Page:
Is there really no wrist flexion involved in forearm pronation at all?

Discussion in 'Techniques / Training' started by Siegm, Nov 18, 2021.

  1. Siegm

    Siegm New Member

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    As the title goes, is there really no wrist flexion involved in all overhead strokes?

    I know that forearm pronation is the correct technique and pronating on all my overhead strokes on my forehand side is very natural to me.

    However, when I am hitting shuttles that are 1) too in front of me, or 2) on my backhand side, it feels very unnatural and I will tend to use a little wrist flexion.

    For shuttle that are too in front of me, i will switch to a more panhandle grip and use some wrist flexion in order to contact the shuttle properly. Is this the correct technique? It just feels very unnatural to pronate forward that I have no choice but to switch to a panhandle and as a result, use wrist flexion.

    For overhead stroke on my backhand side, I am very comfortable when i hit cross smashes or cross clears. Maybe it is because forearm pronation in a sense is rotating your racket outwards but it feels very natural as the direction that i want to hit follows the forearm pronation. However, for straight clears and straight smashes on my backhand side, it does not follow the same path as the pronation. I am hitting it straight while the racket rotates outwards and that is the unnatural part for me. Hence, sometimes I will subconsciously revert back to using a little bit of wrist flexion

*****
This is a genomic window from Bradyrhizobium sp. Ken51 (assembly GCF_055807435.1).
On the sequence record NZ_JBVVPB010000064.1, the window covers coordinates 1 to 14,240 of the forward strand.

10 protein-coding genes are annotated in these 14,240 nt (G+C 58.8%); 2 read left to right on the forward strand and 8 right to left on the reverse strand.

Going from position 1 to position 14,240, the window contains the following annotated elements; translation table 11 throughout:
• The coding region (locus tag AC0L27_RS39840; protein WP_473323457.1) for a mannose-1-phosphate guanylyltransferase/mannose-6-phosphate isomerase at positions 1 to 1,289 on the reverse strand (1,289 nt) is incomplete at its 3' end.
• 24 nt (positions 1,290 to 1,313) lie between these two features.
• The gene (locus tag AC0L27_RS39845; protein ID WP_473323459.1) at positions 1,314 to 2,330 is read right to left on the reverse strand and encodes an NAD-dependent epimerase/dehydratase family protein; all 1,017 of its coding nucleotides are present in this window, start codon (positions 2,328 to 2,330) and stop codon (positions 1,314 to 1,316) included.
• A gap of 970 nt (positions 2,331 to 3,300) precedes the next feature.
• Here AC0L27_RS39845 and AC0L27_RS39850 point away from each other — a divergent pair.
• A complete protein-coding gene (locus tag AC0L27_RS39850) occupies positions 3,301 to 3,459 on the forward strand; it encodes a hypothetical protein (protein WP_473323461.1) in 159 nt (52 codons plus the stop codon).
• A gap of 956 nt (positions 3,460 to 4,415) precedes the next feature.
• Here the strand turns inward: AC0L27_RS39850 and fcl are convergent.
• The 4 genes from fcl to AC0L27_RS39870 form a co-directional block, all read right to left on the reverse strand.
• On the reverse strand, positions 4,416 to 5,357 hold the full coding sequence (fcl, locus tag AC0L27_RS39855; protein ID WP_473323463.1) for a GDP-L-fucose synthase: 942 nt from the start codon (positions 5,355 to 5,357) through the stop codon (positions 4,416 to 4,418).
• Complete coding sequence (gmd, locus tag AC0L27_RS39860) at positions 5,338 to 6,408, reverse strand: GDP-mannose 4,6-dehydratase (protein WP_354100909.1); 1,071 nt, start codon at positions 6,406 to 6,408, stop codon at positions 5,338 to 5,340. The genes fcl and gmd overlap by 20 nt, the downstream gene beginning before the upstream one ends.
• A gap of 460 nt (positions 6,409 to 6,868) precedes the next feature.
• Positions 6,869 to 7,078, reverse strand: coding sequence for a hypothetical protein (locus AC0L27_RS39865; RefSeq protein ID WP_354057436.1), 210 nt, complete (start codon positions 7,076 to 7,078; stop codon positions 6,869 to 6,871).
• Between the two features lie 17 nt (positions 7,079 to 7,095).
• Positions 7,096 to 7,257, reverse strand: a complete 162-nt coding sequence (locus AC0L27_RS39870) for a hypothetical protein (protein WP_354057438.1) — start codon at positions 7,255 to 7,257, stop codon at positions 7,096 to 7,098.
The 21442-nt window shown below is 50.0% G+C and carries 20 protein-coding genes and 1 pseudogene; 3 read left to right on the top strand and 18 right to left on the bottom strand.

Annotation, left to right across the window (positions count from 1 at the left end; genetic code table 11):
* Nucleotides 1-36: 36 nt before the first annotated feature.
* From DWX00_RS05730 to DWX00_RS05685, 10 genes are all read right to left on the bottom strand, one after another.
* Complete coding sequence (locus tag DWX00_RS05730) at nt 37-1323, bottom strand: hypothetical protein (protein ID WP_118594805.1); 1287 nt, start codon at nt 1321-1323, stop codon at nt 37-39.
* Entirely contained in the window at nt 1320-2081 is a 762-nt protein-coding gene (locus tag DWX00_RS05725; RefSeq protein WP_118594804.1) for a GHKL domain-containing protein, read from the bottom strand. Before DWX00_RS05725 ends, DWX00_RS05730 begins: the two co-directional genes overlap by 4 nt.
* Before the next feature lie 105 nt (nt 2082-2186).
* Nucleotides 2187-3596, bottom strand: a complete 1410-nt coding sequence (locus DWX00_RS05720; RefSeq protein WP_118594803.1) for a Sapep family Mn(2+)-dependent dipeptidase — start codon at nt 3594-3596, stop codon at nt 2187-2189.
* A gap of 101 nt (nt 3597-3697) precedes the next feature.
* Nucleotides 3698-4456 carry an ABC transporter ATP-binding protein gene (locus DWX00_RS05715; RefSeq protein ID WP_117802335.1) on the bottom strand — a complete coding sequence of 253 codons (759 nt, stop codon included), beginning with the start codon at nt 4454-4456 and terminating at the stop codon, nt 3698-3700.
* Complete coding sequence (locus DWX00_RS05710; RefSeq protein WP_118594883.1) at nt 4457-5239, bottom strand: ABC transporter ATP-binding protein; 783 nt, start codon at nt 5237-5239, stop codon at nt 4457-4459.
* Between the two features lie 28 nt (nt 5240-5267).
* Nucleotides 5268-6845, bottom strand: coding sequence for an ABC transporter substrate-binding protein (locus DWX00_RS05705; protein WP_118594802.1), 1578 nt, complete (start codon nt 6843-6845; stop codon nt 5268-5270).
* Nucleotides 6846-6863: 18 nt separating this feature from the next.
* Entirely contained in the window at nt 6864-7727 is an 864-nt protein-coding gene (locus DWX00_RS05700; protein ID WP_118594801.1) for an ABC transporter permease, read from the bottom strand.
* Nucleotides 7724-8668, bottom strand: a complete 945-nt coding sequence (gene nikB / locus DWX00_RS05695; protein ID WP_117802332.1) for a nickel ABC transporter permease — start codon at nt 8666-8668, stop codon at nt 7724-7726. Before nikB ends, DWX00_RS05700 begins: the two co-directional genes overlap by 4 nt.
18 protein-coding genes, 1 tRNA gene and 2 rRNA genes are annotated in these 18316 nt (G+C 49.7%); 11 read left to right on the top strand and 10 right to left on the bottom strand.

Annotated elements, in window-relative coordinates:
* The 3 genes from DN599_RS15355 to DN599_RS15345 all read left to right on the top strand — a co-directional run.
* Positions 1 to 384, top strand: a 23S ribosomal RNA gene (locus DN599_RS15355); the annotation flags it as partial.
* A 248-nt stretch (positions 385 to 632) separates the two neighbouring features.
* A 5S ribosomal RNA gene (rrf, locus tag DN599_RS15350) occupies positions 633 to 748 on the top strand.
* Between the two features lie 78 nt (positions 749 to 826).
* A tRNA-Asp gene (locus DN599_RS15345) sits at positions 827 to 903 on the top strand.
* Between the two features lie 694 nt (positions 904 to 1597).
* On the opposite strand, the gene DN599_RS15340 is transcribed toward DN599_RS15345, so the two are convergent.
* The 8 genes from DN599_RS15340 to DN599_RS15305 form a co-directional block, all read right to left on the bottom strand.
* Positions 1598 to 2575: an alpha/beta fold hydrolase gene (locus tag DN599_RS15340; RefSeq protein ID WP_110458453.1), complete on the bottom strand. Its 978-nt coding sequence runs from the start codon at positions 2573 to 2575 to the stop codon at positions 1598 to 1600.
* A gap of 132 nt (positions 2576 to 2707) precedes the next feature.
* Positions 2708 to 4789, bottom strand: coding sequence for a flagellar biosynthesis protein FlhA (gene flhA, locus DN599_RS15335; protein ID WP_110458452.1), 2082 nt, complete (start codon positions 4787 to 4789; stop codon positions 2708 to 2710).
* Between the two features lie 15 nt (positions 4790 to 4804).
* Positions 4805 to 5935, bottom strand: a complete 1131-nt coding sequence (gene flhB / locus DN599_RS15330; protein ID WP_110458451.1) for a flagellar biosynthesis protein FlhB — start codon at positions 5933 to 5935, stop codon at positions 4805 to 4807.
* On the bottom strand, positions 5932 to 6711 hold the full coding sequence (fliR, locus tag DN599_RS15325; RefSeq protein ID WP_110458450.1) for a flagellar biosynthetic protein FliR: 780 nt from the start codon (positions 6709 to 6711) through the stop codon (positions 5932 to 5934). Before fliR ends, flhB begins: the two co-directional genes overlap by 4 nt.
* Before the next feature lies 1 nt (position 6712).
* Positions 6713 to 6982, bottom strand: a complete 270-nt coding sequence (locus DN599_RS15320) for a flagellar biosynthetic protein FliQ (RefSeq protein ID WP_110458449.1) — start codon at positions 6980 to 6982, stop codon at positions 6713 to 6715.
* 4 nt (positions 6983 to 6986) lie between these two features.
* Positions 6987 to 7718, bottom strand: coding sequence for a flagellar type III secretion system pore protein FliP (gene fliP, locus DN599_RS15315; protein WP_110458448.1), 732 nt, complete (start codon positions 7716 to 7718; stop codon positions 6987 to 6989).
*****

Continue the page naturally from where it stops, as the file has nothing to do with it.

I just hope someone can help me clarify on this topic as I have been thinking about this issue a lot. Or am i just overthinking this
     
  2. visor

    visor Regular Member

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    Yes. There's a little bit wrist flexion... and also a bit of radial deviation.

    Sent from my SM-G988W using Tapatalk
     
  3. ralphz

    ralphz Regular Member

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    The shot taken in front of you with panhandle isn't a forearm pronation one. It involves wrist flexion or finger squeezing. Also no doubt as you know, the wrist flexion isn't past neutral.

    It isn't really thought of as an overhead.

    As to the general question of if there is wrist flexion involved with forearm pronation, I don't know, people teach different techniques, and there are lots of different shots.

    Forearm pronation is a biomechanical/anatomical term. So if you are demonstrating just forearm pronation then it shouldn't be demonstrated with some other movement. But if speaking of technique for performing a particular shot then there could be various things going on.
     
  4. Evanplaysbadminton

    Evanplaysbadminton Regular Member

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    I have a similar question.

    When you play a shot as a right-hander, especially smash and backhand dropshot (sliced or not), does the shaft of your racket is supposed to be straight (kind of perpendicular to the ground) or inclined to the left about 45 degrees ?

    I've watched a lot of videos and players on tournaments but I see two different versions.

    When I smash, the shaft is "straight", the wrist is a bit "inclined" to the right. (I could split the net in two with my racket in a perpendicular way).
    Some other people smash with the shaft inclined to the left, it seems their racket head is over their head at the impact. Their wrist is not flexed at all. So their racket and straight arm make this symbol at the impact : " >"


    Same thing with the late backhand drop shot. Most players I see have a 90 degree angle with their forearm and racket shaft at the impact.
    When I'm late, I'm using something like a one-hand tennis backhand it's not like tennis but I mean my shaft is not perpendicular, it's inclined like 45 degrees maybe.